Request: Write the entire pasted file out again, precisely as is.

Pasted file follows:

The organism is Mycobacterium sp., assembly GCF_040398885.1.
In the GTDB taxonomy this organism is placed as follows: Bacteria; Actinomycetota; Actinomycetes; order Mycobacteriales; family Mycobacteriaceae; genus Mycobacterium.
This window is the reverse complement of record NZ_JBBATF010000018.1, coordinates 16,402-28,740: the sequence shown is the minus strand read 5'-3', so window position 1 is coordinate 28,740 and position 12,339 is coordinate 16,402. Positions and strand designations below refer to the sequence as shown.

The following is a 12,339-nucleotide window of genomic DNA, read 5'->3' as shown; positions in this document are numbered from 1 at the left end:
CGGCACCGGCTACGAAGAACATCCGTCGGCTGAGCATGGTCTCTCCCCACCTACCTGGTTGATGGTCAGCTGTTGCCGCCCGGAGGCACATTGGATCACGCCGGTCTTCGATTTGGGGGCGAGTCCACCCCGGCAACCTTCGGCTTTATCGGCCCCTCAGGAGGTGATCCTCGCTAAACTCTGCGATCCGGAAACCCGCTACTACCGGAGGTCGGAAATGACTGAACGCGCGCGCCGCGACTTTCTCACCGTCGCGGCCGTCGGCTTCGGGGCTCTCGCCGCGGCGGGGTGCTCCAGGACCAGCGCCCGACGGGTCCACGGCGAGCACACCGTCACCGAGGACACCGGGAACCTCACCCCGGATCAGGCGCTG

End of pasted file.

The organism is Mycobacterium sp., assembly GCF_040398885.1.
In the GTDB taxonomy this organism is placed as follows: Bacteria; Actinomycetota; Actinomycetes; order Mycobacteriales; family Mycobacteriaceae; genus Mycobacterium.
This window is the reverse complement of record NZ_JBBATF010000018.1, coordinates 16,402-28,740: the sequence shown is the minus strand read 5'-3', so window position 1 is coordinate 28,740 and position 12,339 is coordinate 16,402. Positions and strand designations below refer to the sequence as shown.

The following is a 12,339-nucleotide window of genomic DNA, read 5'->3' as shown; positions in this document are numbered from 1 at the left end:
CGGCACCGGCTACGAAGAACATCCGTCGGCTGAGCATGGTCTCTCCCCACCTACCTGGTTGATGGTCAGCTGTTGCCGCCCGGAGGCACATTGGATCACGCCGGTCTTCGATTTGGGGGCGAGTCCACCCCGGCAACCTTCGGCTTTATCGGCCCCTCAGGAGGTGATCCTCGCTAAACTCTGCGATCCGGAAACCCGCTACTACCGGAGGTCGGAAATGACTGAACGCGCGCGCCGCGACTTTCTCACCGTCGCGGCCGTCGGCTTCGGGGCTCTCGCCGCGGCGGGGTGCTCCAGGACCAGCGCCCGACGGGTCCACGGCGAGCACACCGTCACCGAGGACACCGGGAACCTCACCCCGGATCAGGCGCTG